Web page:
In Philipp Beha's house, those who were rescued were provided with clothes. The Kajetan farmer's servant had informed Mayor Auber of the accident at half past six. The mayor informed the priest. Little by little more and more people came.

    But the rescue efforts were made more difficult not only by the high pile of rubble, with the timbers lying all over the place, but also by a cold snap that caused the wet masses of snow to solidify into an iceberg. In addition to the carts, the farmhouse contained 300 to 400 tons of hay, a lot of straw and all kinds of fruit. Recovering the dead took several days.

    Victims of the avalanche accident:

    1. Farmer Martin Tritschler, 60 years old

    2. his wife, Wallburga née Heitzmann, 50 years old

    3. their mother Maria Faller von Urach, 70 years old

    4. Lorenz Tritschler, 23 years old

    5. Fidel Tritschler, 14 years old

    6. Maria Tritschler, 19 years old

    7. Magdalena Tritschler, 13 years old

    8. the househusband Hilar Winterhalter, 30 years old

    9. his wife Klara née Hofmeier, 28 years old

    10. their children Wilhelmine, 5 years old, and

    11. Balbina, 3 years

    12. Salomon Hofmeier, one year old, all laid out on boards in the large court chapel

    13. Philipp Beha, 20 years old, who kept calling for a long time, was only rescued alive on Sunday afternoon at 3 o'clock, but died half an hour later, laid out in his parents' house,

    14. Theresia Tritschler, 15 years old, died from her serious injuries on February 27th on the Jägerstieg, where she had been taken to relatives the day before.

    15. Katharina Hofmeier, mother of 12), sister of 9), 21 years old, on February 27th, 7 o'clock in the evening, recovered dead from the rubble,

    16. Blasius Beha, 23 years old, found dead in the room on the evening of February 28th,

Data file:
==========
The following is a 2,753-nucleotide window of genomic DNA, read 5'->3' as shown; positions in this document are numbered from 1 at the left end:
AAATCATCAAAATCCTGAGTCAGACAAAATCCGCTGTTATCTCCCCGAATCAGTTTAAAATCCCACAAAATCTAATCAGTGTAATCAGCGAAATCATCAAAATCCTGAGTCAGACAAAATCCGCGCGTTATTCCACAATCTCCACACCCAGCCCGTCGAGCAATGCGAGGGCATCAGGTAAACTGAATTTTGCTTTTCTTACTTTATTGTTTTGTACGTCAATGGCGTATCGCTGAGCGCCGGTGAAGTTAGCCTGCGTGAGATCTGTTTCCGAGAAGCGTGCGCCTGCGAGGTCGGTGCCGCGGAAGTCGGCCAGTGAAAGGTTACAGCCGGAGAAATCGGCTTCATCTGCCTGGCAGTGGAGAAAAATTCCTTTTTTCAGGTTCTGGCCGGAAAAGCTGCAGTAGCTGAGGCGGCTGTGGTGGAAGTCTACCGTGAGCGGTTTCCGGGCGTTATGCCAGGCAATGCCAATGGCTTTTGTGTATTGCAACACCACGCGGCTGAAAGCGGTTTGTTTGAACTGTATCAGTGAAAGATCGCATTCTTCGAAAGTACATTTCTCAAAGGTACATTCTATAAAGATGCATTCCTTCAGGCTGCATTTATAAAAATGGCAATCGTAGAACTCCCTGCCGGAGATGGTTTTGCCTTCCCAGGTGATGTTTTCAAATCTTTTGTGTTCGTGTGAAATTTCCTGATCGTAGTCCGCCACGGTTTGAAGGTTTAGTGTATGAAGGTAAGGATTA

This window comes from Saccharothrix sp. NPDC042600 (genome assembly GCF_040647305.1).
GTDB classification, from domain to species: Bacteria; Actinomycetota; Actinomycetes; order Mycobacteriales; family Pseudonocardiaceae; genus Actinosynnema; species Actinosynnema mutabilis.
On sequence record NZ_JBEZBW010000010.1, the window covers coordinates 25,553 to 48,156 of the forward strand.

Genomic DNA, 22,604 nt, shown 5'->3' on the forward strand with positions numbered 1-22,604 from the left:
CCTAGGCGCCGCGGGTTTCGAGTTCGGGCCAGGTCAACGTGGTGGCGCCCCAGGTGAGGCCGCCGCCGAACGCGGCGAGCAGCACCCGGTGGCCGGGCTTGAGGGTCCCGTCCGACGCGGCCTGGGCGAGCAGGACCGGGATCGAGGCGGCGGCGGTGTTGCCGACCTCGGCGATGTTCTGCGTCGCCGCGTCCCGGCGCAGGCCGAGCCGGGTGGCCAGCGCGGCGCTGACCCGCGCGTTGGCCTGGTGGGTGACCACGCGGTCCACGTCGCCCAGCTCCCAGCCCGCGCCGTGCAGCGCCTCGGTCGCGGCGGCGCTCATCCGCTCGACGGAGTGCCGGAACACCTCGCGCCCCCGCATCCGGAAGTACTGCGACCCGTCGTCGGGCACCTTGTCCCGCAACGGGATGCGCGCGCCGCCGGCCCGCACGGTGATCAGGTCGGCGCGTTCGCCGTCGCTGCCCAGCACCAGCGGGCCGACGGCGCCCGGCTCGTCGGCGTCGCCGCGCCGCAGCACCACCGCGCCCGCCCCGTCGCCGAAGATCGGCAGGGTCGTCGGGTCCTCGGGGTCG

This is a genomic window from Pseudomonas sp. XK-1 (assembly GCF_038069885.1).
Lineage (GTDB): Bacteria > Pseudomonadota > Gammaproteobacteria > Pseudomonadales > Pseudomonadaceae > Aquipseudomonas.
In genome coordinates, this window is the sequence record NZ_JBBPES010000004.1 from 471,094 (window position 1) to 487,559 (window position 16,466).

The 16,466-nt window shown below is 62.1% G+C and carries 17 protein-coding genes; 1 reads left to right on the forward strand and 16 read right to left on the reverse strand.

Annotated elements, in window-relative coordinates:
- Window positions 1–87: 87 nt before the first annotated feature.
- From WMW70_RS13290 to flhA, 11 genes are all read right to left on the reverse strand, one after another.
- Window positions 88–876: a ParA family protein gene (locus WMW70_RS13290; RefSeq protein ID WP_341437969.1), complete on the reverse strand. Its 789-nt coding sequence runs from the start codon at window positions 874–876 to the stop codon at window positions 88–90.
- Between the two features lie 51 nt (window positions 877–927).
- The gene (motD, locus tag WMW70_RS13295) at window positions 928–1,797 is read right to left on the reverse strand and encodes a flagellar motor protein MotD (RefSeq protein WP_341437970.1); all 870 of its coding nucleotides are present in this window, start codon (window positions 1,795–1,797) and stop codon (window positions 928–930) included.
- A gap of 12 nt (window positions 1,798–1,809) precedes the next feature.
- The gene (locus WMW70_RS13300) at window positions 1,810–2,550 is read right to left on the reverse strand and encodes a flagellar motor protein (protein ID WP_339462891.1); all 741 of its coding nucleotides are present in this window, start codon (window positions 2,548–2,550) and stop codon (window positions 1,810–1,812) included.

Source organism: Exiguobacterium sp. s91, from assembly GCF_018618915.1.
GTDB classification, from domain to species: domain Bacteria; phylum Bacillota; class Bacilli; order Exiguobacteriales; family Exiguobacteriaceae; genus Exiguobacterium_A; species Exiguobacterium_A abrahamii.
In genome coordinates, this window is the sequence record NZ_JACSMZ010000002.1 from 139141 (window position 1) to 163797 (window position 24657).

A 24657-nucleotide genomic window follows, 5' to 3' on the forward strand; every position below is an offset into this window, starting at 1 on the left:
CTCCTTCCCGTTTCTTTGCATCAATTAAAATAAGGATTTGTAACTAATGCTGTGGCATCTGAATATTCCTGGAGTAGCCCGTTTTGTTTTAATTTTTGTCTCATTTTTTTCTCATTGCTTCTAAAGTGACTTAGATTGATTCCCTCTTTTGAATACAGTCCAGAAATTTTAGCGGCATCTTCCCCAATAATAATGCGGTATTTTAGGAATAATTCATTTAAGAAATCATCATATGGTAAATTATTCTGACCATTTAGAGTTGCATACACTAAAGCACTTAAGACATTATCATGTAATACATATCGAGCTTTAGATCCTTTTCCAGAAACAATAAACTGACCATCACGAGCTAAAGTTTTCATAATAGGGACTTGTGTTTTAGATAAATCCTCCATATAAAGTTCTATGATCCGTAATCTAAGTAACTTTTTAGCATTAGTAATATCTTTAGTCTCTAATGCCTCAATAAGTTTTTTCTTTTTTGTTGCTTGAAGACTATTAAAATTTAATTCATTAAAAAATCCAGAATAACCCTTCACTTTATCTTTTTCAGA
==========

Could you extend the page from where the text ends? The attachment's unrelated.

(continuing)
17. Thomas Tritschler, 18 years old, found dead from his room on the evening of February 29th.

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    The dead from the royal court were transported to the cemetery in 16 sleighs and laid to rest in a common grave. Of the 24 people in the house, only seven survived the accident: the daughters Elisabeth, 22 years old, Bibiane, 21 years old, Martha, 16 years old, the ten-year-old twin brothers Leo and Julius and Paul and Anton Winterhalter, 9 and 6 years old. There were 28 cattle and 2 horses on the farm. The cattle were mostly still alive when they were pulled out, but then had to be slaughtered on the spot by five butchers.

    This may have reinforced the impression of horror. 1 horse, 2 young bulls, 1 calf, 2 calves, 4 sheep and 4 goats were rescued. The farmhouse was included in the building insurance for 3,150 florins, but it could hardly have been rebuilt for twice that amount.

    The accident would not have occurred if the steep mountain wall above the house had still been covered in wood. To avoid similar misfortunes, it was recommended that the new house be built on the summer side.

    The Wagnerstal catastrophe was widely echoed. Church collections were held in the offices of Triberg, Villingen and Neustadt. In Donaueschingen, the court orchestra organized a charity concert for the benefit of the orphans. On March 8, 1844, the Grand Duke granted support of 500 florins from his treasury for the affected families, and the Prince of Fürstenberg also donated 500 florins. The Oberwolfloch farmer Andreas Bäuerle, who also suffered snow pressure damage, decided not to do so out of a “noble, philanthropic spirit.” on a donation share. Two months after the accident, Pastor Schilling wrote: “Tritschler’s older children are wandering around homeless.”

    On July 21, 1844, the local council and foundation board decided to create a memorial in the cemetery for those who died in an accident, which still commemorates the victims of the avalanche disaster today. The cost of 150 fl. was paid from the collection money donated from all over the country.

    The carers of Martin Tritschler's heirs - Georg Heintzmann from Bad Urach and Rößlewirt Anton Rombach - sold on July 15, 1844 to Paul Löffler, Kajetanshof:

    1. The chapel built of wood with a fruit store built on it.

    2. The small farm mill located below this chapel,

    3. The wood from the collapsed farmhouse,

    4. The following areas: 11.6 acres of arable fields, 14.6 acres of meadows, 132.5 acres of pasture fields, 53.3 acres of forest in the rear Wagner Valley, for 8830fl.

    According to the purchase letter from 1798, Johann Löffler owns half a house on the farm. Georg Hermann has a right to wood and Philipp Beha, according to the purchase letter from 1805, has a right to graze. Cajetan builder Paul Löffler wanted to rebuild the Königenhof.

    The timber was already ready, but Paul Löffler's early death thwarted the construction project. The Königenhof avalanche disaster affected people for a long time. In 1908, the forestry authority had a memorial plaque installed at the former farm site."